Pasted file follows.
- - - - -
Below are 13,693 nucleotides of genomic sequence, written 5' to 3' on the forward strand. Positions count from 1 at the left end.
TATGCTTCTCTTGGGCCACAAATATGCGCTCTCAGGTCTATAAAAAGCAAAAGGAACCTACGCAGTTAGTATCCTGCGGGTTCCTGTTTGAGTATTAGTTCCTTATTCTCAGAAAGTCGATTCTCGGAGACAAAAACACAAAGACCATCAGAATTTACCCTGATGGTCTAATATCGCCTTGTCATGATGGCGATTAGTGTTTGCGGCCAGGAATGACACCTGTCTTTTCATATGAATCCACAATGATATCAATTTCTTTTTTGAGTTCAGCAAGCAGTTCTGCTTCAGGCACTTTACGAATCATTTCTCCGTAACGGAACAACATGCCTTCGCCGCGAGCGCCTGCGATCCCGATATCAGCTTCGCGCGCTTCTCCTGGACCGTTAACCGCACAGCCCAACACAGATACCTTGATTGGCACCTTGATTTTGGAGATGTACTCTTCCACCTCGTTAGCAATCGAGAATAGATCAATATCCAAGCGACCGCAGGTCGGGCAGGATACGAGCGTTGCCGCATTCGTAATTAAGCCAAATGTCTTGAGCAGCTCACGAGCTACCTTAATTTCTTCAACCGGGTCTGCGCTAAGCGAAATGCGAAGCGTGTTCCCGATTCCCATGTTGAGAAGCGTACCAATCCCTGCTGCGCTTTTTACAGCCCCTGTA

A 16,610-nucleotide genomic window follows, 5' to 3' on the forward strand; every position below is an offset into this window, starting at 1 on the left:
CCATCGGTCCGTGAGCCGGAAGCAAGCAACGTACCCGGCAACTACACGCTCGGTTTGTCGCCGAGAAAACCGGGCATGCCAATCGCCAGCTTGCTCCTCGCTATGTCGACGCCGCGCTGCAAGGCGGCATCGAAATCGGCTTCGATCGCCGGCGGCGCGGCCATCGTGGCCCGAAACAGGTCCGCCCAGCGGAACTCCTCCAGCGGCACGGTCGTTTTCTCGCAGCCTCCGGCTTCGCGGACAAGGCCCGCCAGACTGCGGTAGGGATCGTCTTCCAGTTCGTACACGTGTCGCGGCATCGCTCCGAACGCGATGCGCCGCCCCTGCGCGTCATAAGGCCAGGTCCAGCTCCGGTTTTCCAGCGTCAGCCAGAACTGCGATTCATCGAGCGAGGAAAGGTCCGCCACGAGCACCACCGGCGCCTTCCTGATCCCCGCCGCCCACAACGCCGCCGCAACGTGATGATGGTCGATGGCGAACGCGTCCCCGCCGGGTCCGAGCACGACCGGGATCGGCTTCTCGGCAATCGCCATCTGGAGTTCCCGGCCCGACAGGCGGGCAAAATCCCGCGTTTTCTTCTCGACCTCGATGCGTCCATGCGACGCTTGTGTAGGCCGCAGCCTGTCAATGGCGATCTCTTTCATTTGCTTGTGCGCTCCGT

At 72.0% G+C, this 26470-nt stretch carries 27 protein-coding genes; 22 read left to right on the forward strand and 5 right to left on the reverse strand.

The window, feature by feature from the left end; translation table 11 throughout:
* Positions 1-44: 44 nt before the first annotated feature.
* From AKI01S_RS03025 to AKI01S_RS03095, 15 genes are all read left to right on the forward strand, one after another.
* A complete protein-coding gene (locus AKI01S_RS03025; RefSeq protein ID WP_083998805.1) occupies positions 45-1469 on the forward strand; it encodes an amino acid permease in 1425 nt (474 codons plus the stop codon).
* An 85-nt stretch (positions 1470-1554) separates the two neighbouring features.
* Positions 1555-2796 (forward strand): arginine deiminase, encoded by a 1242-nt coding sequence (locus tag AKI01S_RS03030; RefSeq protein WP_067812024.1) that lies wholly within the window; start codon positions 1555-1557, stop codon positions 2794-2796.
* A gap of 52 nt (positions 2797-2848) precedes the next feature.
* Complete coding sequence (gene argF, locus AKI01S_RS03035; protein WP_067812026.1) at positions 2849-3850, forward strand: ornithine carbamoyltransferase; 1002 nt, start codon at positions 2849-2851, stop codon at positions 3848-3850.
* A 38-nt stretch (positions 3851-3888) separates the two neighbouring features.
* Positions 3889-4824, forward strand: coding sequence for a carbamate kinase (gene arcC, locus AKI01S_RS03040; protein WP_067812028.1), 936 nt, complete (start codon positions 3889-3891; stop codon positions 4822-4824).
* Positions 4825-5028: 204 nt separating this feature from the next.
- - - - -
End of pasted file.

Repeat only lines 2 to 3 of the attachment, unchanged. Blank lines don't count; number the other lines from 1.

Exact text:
TATGCTTCTCTTGGGCCACAAATATGCGCTCTCAGGTCTATAAAAAGCAAAAGGAACCTACGCAGTTAGTATCCTGCGGGTTCCTGTTTGAGTATTAGTTCCTTATTCTCAGAAAGTCGATTCTCGGAGACAAAAACACAAAGACCATCAGAATTTACCCTGATGGTCTAATATCGCCTTGTCATGATGGCGATTAGTGTTTGCGGCCAGGAATGACACCTGTCTTTTCATATGAATCCACAATGATATCAATTTCTTTTTTGAGTTCAGCAAGCAGTTCTGCTTCAGGCACTTTACGAATCATTTCTCCGTAACGGAACAACATGCCTTCGCCGCGAGCGCCTGCGATCCCGATATCAGCTTCGCGCGCTTCTCCTGGACCGTTAACCGCACAGCCCAACACAGATACCTTGATTGGCACCTTGATTTTGGAGATGTACTCTTCCACCTCGTTAGCAATCGAGAATAGATCAATATCCAAGCGACCGCAGGTCGGGCAGGATACGAGCGTTGCCGCATTCGTAATTAAGCCAAATGTCTTGAGCAGCTCACGAGCTACCTTAATTTCTTCAACCGGGTCTGCGCTAAGCGAAATGCGAAGCGTGTTCCCGATTCCCATGTTGAGAAGCGTACCAATCCCTGCTGCGCTTTTTACAGCCCCTGTA

A 16,610-nucleotide genomic window follows, 5' to 3' on the forward strand; every position below is an offset into this window, starting at 1 on the left: